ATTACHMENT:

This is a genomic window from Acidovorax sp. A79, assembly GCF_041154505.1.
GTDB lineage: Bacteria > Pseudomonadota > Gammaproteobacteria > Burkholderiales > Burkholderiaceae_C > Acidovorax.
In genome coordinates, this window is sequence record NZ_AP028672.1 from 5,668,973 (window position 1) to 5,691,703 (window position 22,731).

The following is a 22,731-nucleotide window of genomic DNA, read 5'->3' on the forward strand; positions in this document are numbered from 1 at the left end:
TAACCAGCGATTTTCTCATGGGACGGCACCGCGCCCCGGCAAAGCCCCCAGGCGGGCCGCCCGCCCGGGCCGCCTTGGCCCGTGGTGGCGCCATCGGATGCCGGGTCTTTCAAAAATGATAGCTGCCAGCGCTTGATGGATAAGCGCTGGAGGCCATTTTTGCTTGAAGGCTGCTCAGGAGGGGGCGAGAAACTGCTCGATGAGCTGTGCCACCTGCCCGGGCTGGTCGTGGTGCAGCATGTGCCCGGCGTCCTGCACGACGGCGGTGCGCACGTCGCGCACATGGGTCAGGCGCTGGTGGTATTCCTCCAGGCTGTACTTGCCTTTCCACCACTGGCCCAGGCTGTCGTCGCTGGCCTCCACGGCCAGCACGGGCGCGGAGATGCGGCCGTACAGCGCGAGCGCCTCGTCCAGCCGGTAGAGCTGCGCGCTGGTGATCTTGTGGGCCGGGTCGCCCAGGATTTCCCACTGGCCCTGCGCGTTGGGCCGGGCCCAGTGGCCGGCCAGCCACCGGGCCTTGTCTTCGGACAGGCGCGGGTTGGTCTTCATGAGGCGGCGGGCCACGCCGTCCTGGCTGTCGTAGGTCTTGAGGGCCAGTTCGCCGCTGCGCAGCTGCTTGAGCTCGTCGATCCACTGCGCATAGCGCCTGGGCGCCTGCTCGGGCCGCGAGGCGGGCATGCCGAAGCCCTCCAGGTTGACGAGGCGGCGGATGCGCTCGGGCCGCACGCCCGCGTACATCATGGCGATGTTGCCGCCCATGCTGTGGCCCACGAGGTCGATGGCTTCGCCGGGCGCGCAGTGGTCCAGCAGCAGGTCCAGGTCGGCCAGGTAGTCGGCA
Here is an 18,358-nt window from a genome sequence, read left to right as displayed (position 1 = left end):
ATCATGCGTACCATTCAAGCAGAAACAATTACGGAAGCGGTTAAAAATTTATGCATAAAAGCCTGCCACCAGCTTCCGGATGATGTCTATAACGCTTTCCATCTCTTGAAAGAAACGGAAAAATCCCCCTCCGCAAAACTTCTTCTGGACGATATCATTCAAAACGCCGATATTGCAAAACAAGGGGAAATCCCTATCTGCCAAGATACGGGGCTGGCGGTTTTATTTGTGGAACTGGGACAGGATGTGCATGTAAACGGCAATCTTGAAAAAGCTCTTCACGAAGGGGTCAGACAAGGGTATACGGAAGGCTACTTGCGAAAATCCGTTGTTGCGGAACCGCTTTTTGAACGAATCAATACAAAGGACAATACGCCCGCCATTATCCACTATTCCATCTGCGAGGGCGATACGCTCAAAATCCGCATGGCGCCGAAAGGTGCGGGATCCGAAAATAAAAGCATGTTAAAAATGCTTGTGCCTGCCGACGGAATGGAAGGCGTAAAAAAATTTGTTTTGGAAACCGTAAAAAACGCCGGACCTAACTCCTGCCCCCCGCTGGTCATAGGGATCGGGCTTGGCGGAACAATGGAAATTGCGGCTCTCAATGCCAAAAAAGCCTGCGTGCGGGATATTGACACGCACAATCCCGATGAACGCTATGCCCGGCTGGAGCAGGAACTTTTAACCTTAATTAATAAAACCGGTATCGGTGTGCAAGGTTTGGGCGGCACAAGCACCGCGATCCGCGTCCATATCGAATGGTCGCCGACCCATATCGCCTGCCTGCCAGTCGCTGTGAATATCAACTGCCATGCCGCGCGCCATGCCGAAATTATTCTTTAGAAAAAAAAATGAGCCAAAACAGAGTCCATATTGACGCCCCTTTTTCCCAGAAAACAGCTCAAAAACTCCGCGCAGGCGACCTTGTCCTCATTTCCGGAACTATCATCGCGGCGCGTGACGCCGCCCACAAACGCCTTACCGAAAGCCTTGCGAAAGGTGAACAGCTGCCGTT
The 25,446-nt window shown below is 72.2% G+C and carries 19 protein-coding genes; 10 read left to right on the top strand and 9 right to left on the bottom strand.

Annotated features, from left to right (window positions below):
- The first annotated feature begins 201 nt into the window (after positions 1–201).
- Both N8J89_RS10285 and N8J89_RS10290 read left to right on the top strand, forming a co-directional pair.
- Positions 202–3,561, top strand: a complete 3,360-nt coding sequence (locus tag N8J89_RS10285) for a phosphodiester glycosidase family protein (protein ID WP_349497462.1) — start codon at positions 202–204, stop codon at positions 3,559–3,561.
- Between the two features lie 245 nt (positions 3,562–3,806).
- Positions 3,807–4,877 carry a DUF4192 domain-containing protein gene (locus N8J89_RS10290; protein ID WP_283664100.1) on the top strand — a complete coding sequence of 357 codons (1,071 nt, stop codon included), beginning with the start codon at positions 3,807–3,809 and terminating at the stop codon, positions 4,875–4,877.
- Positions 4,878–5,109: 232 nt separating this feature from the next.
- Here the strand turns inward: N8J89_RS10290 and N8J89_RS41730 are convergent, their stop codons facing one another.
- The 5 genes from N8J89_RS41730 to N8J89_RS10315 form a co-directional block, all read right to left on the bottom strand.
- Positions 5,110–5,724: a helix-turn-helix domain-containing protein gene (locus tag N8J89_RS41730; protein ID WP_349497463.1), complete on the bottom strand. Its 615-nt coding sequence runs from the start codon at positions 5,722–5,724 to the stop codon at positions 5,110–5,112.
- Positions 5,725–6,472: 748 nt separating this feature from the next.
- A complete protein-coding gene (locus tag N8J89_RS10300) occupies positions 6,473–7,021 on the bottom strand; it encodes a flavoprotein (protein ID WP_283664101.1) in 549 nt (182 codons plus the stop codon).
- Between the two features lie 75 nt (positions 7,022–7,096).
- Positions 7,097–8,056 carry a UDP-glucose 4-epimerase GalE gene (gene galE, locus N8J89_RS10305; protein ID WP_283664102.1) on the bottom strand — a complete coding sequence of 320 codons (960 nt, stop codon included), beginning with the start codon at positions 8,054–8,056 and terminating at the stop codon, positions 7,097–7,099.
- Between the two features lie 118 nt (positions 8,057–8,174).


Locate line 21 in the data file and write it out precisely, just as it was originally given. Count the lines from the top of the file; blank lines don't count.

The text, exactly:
- Between the two features lie 75 nt (positions 7,022–7,096).